After I recovered from the initial shock of this hire from the Boston Celtics and was able to step back and let this marinate for a little while, I can see what GM/president Danny Ainge is doing as a long-term goal for this historic franchise and it just might work.
First I want to give Ainge credit for pulling this move without the general public (and some high-profile sports writers) even knowing he had interest in one of the brightest mind in college hoops and the most sought after every time a job opens up (whether it was UCLA, Illinois or Minnesota). A source with direct knowledge of the situation told ESPN.com’s Andy Katz that the Celtics targeted the 36-year old Stevens as soon as the Rivers deal with the Clippers was finalized. The Celtics contacted Stevens a week ago. The two sides had phone conversations, and the Celtics were waiting for Stevens to say yes. Ainge and the Celtics’ ownership group flew to Indianapolis on Wednesday morning for their one and only in-person meeting with Stevens, and he accepted the job there.
“Brad and I share a lot of the same values,” Ainge said in a news release. “Though he is young, I see Brad as a great leader who leads with impeccable character and a strong work ethic. His teams always play hard and execute on both ends of the court. Brad is a coach who has already enjoyed lots of success, and I look forward to working with him towards banner 18.”
Stevens had spent the past six years coaching Butler, leading the Bulldogs to back-to-back national championship games in 2010 and ’11. He has a career winning percentage of .772 and never won fewer than 22 games in a season; he was the youngest coach to reach the Final Four since Bob Knight in 1973.
History tells us about college legends who flopped in the pros with the likes of Rick Pitino and John Calipari in basketball – Nick Saban and Steve Spurrier in football; there’s a difference between coaching young and impressionable kids who need the scholarship they received from a coach and young multi-millionaires with large egos who at times orchestrate the hirings and firings of a head coach, but I believe Stevens is the type of coach who can communicate to players to either buy into his system or at least compromise with him.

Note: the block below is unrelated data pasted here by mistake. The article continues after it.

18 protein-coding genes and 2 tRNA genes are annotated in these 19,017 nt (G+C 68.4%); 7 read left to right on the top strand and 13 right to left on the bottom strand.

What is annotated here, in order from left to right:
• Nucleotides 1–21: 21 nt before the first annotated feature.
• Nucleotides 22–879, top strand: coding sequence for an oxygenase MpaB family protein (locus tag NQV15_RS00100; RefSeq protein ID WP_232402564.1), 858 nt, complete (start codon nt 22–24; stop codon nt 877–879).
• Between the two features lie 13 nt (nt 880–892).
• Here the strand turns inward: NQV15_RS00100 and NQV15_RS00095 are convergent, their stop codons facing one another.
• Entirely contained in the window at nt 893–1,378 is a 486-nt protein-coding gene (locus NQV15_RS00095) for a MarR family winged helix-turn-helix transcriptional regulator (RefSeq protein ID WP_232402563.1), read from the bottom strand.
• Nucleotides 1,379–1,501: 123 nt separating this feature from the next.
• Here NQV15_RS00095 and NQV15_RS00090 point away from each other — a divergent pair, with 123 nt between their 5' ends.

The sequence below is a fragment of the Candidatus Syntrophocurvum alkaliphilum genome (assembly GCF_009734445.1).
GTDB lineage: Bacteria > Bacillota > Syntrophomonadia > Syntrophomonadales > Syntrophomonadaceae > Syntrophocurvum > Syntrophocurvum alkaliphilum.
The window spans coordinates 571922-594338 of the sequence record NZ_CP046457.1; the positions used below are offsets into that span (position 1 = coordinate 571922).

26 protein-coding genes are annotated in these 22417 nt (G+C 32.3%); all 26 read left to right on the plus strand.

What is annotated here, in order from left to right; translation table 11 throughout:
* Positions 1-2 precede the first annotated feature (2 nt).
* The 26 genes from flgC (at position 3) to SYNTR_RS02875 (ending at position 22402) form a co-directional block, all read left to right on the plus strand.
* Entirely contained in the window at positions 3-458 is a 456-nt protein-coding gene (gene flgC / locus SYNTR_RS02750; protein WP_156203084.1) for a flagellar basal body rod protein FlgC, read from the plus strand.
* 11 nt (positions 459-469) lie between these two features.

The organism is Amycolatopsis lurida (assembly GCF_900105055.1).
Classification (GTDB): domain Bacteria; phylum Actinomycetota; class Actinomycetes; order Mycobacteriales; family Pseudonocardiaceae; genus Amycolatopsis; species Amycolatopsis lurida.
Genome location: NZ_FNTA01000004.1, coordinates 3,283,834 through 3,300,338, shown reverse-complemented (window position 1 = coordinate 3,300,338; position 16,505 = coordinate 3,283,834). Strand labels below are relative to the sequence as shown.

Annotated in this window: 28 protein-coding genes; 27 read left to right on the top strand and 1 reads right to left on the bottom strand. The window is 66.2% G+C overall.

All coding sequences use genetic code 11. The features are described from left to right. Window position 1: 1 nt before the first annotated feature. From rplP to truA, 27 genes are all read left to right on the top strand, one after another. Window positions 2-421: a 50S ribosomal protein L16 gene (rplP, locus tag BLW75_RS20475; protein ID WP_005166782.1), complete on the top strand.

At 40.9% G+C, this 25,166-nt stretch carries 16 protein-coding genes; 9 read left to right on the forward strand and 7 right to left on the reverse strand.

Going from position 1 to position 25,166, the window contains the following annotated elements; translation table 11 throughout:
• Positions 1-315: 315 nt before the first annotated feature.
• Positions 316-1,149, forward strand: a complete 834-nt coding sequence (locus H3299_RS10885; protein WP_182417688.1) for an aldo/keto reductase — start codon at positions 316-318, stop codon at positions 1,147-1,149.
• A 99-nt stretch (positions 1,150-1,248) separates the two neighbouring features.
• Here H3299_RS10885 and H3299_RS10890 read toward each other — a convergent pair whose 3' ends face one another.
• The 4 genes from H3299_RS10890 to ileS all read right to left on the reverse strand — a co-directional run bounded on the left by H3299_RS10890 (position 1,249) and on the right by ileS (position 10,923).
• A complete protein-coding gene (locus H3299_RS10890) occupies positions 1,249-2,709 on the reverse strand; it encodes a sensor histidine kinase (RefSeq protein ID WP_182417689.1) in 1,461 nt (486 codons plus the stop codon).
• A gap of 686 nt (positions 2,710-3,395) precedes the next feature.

Ainge recently said he was not planning for any more big trades, as the team is content with its stripped-down roster, but if there is a Stevens vs. Rondo situation, it will be a short fight. Stevens will be running the team and if Rondo has a problem with it, Ainge will gladly find a new place for him. Rondo (when healthy) is in the top 5 of PGs in the NBA, but that doesn’t matter right now to a team that’s clearly not in contention for the playoffs for the next couple of seasons; let’s not forget, Ainge just dumped three veteran All-Stars and/or HOFers in Pierce, Garnett and Terry and one of the best coaches in the league now in Rivers, so who the hell is Rondo to Ainge.
College basketball analyst Jay Bilas thinks Stevens can be successful at the NBA level.
“I’ve always found the idea that a college coach can’t make the transition to the NBA is ludicrous,” Bilas told USA TODAY Sports. “The miserable failures we’ve seen have come because coaches take bad jobs.”
Bilas says the toughest part for Stevens is the rebuilding process the Celtics are in.
“The primary challenge will be dealing with the criticism of not winning,” Bilas said. “The Celtics are going to have to get bad to get good. He’s going to have to deal with the questions that come with losing. … The guy can coach, and he can coach on any level. It has nothing to coach major, midmajor, college pro, D-League. That has very little to do with it. There will be a different schedule and rhythm to it, but Brad is really smart and will figure it out.”